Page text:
(Editor’s Note: for a similar, related story featured in a Fox News video, please click here.  Update – WMA’s video and talking points, are linked here.)

(Image credits are as shown above.)

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RC Williams, for Daily Business News, MHProNews.

Submitted by RC Williams to the Daily Business News for MHProNews.

Ordinance Mandates Community Owners Give Nine Months Notice Before Closing

August 15th, 2016 Comments off

Calif_Humboldt_County__the_times_dash_standard__shaun_walker podyrfDailyBusinessNewsMHProNewsThe Humboldt County Board of Supervisors in northern, coastal Calif. will consider a state-mandated proposed ordinance that requires manufactured home community owners in unincorporated areas to give residents nine months notice if they are repurposing the property which will require the residents to move. The county must adopt the ordinance to comply with state law, as MHProNews understands from times-standard.

The county staff reports the law is designed to avoid “large-scale socioeconomic impacts” resulting from residents being forced to move out in a New York minute. The ordinance originally would have provided only a few weeks notice, but the Humboldt County Planning Commission is recommending that be extended to nine months.

Second District Supervisor Estelle Fennell, saying she has not heard any opposition or recommendations from the Planning Commission, said, “I don’t know what the Planning Commission’s reasoning was to extend the notification time, but I like the idea of it because it gives everyone a chance to figure out what they’re going to do,” she said.

If approved by the Board of Commissioners at their meeting Tue., Aug. 16, the ordinance will have to be approved at a future meeting. Additionally, the California Coastal Commission will review it. ##

(Photo credit: times-standard/Shaun Walker–Thunderbird Mobile Estates, Humboldt County manufactured home community)

matthew-silver-daily-business-news-mhpronews-comArticle submitted by Matthew J Silver to Daily Business News-MHProNews

Arcata, CA Residents Concerned about Rents in MH Community

June 22nd, 2016 Comments off

Calif_humboldt_county__the_times_dash_standard__shaun_walker__rent_controlFollowing concerns expressed by manufactured home community (MHC) residents in Arcata, California regarding rising site rents, the Arcata City Council directed the Community Development Department to take a demographic survey of MHC residents as well as the history of rents.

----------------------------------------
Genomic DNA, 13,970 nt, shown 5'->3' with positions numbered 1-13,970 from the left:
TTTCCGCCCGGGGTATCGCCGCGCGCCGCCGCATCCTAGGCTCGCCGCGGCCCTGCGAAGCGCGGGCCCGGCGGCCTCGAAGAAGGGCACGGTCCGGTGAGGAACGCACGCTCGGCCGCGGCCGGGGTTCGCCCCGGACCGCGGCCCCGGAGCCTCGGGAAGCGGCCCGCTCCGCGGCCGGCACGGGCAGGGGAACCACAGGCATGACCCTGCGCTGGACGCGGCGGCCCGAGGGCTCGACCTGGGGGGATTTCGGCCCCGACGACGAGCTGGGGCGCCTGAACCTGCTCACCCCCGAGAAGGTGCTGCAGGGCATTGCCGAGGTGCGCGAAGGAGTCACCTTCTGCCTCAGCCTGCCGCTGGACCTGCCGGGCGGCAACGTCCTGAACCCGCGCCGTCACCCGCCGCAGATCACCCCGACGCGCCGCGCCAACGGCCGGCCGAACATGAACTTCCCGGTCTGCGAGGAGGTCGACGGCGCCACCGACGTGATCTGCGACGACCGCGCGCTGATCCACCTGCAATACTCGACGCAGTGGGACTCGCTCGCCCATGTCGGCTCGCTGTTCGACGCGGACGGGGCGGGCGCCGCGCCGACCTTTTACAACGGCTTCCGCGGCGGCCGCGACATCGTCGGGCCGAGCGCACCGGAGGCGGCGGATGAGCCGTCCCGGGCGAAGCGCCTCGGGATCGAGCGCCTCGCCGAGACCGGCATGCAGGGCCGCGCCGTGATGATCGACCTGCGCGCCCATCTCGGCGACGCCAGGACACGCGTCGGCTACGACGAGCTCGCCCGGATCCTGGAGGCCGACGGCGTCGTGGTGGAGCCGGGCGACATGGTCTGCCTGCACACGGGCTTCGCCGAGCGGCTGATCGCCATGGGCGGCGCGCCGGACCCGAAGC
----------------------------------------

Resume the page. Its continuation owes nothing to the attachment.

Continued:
As times-standard tells MHProNews, Community Development Department specialist Mohamad Alnakhlawi said the results will be presented to the council in the fall. “We’re looking at the full spectrum of solution strategies. Rent control is just one tool,” Arcata City Councilman Mark Wheetley said.

The MHC was sold to Follett USA in 2013, and CFO Casey Kelly said the majority of the increases at Lazy J’s Mobile Home Park have been to cover property taxes, while in the third year there was a stabilized real rent increase of $9 per month.

Carman Gentile, a nine-year resident of Lazy J, said he hopes for an alternative to rent control since that has been controversial in many cities. “This is a big task for the Arcata City Council to embark on,” he said. “I would prefer a more congenial relationship with the park owners and more transparency about their long-term plans.”

Doug Johnson, of the Western Manufactured Housing Communities Association, which represents mobile home park owners in various issues and legal disputes, opposes rent control. “It’s very complicated and it pits the owners against the residents,” Johnson said. “We don’t believe rent control works — it raises mobile home prices and is expensive for the taxpayer.

Alnakhlawi says preliminary results indicate site rents in Arcata average $300-500 a month. Golden State Manufactured Home Owners League representative Karilee Shames, while noting the risks residents face without regulation, said site rents in Sonoma where she lives runs around $1,300 a month. Arcata is far north on the coast, while Sonoma is just north of the Bay Area.

Johnson said space rents in Arcata are already affordable, and that is without government involvement. ##

(Photo credit: times-standard/Shaun Walker–Humboldt County, Calif.)

matthew-silver-daily-business-news-mhpronews-comArticle submitted by Matthew J Silver to Daily Business News-MHProNews.

Rent Control termed a Form of Price Fixing